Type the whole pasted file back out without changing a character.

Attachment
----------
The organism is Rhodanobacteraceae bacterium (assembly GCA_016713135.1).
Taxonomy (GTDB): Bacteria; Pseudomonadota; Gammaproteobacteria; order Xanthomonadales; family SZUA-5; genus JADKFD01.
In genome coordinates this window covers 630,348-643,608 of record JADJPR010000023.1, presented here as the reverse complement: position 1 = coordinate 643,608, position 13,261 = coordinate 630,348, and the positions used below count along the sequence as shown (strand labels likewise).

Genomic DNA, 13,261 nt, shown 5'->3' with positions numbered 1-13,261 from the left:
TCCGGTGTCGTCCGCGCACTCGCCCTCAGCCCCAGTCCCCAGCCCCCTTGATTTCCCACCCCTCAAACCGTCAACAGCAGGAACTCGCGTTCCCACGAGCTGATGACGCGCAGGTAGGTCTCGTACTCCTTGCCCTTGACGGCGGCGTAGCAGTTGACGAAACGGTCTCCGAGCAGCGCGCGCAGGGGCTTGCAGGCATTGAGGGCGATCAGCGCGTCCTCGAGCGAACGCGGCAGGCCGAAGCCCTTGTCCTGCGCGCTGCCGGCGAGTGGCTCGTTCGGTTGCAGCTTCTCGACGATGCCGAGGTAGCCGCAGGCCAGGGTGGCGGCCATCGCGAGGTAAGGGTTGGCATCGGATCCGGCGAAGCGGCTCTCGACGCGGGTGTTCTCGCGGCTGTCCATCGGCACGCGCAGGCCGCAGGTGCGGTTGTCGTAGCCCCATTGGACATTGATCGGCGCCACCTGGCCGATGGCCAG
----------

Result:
The organism is Rhodanobacteraceae bacterium (assembly GCA_016713135.1).
Taxonomy (GTDB): Bacteria; Pseudomonadota; Gammaproteobacteria; order Xanthomonadales; family SZUA-5; genus JADKFD01.
In genome coordinates this window covers 630,348-643,608 of record JADJPR010000023.1, presented here as the reverse complement: position 1 = coordinate 643,608, position 13,261 = coordinate 630,348, and the positions used below count along the sequence as shown (strand labels likewise).

Genomic DNA, 13,261 nt, shown 5'->3' with positions numbered 1-13,261 from the left:
TCCGGTGTCGTCCGCGCACTCGCCCTCAGCCCCAGTCCCCAGCCCCCTTGATTTCCCACCCCTCAAACCGTCAACAGCAGGAACTCGCGTTCCCACGAGCTGATGACGCGCAGGTAGGTCTCGTACTCCTTGCCCTTGACGGCGGCGTAGCAGTTGACGAAACGGTCTCCGAGCAGCGCGCGCAGGGGCTTGCAGGCATTGAGGGCGATCAGCGCGTCCTCGAGCGAACGCGGCAGGCCGAAGCCCTTGTCCTGCGCGCTGCCGGCGAGTGGCTCGTTCGGTTGCAGCTTCTCGACGATGCCGAGGTAGCCGCAGGCCAGGGTGGCGGCCATCGCGAGGTAAGGGTTGGCATCGGATCCGGCGAAGCGGCTCTCGACGCGGGTGTTCTCGCGGCTGTCCATCGGCACGCGCAGGCCGCAGGTGCGGTTGTCGTAGCCCCATTGGACATTGATCGGCGCCACCTGGCCGATGGCCAG